7notes is a note-taking/handwriting recognition app for the iPad. It costs US$8.99; there is also a $4.99 iPhone version, along with feature-limited free versions. I spent several hours using the iPad paid version (7notes Premium) and found it did an excellent job of recognizing both my cursive words and individual letters, all done with my finger on the iPad screen. Handwriting recognition is not a trivial task, and 7notes has a very smart recognition engine.
The app also has a predictive engine which worked quite well, figuring out my scrawl and giving me some words that matched the context of what I was writing. When there is more than one guess, you just tap the word you want. As you write, you can also add freehand graphics, with some choice of color and thickness of the stroke. I was able to easily add arrows and other simple symbols or diagrams.
You can convert your words to recognized text at any time, on a word by word basis, or full sentences or an entire document at one time. The app allows you to write in 2 or 3 column format. You can save your document or send to email, or export to Evernote or Dropbox; you can save as a PDF, or if you are equipped, you can print directly to a local printer. When I tried printing everything worked as expected, and the graphics appeared within my text just where I wanted them.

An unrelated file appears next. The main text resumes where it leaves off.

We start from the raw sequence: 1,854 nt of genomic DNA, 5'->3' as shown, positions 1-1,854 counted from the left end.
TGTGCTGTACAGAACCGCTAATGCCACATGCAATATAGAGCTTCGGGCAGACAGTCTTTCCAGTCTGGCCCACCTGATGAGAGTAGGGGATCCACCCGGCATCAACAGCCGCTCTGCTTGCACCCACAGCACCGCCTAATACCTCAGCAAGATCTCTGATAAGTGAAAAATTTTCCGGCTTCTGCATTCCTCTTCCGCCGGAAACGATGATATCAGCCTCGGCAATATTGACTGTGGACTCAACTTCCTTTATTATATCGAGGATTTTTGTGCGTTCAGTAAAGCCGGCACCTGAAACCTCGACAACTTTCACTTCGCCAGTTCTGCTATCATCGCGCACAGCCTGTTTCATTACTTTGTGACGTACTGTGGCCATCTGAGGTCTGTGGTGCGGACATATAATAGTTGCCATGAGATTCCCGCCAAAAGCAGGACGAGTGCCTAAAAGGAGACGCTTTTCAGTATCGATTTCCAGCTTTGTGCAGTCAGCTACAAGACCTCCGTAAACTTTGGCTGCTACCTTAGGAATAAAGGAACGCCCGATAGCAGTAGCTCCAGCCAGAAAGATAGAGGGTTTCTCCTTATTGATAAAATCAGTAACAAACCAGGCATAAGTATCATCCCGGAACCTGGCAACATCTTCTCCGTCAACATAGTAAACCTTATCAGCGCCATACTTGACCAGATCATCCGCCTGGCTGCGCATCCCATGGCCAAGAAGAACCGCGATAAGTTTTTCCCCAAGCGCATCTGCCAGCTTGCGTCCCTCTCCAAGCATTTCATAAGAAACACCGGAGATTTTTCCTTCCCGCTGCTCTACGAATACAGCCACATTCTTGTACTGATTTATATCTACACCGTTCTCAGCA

The app allows you to bring up an on-screen keyboard at any time if your words aren't being recognized, but in point of fact, I did not have to use it.
In a way, 7note fulfills the promise of the Newton from back in the 1990s, only 7note works better and has a lot of formatting options the Newton never had.
When I first started to use the app, nothing worked, but I pretty quickly learned to adjust my fingers to the screen and then recognition got very good. The app has a lot of icons on screen that aren't always readily obvious in purpose, but I quickly learned them; built-in help is available at any time.
You can try a free version of the app to get an idea if it will work for you. It won't convert your handwriting to text, but it will give you a good introduction. I did not try the iPhone version, and the smaller screen might be more of a challenge. 7note works with a stylus, and that might be a preferred method of input.
7note provides a support page where you can get questions answered, and read what other users are saying about the app.
If you are a note-taker and just can't get excited about the software keyboard on iOS devices, 7note may be for you. Remember that it will take some time to get used to writing with it, and you'll need to learn the purpose of the on-screen icons. You can see some screen shots in the gallery below.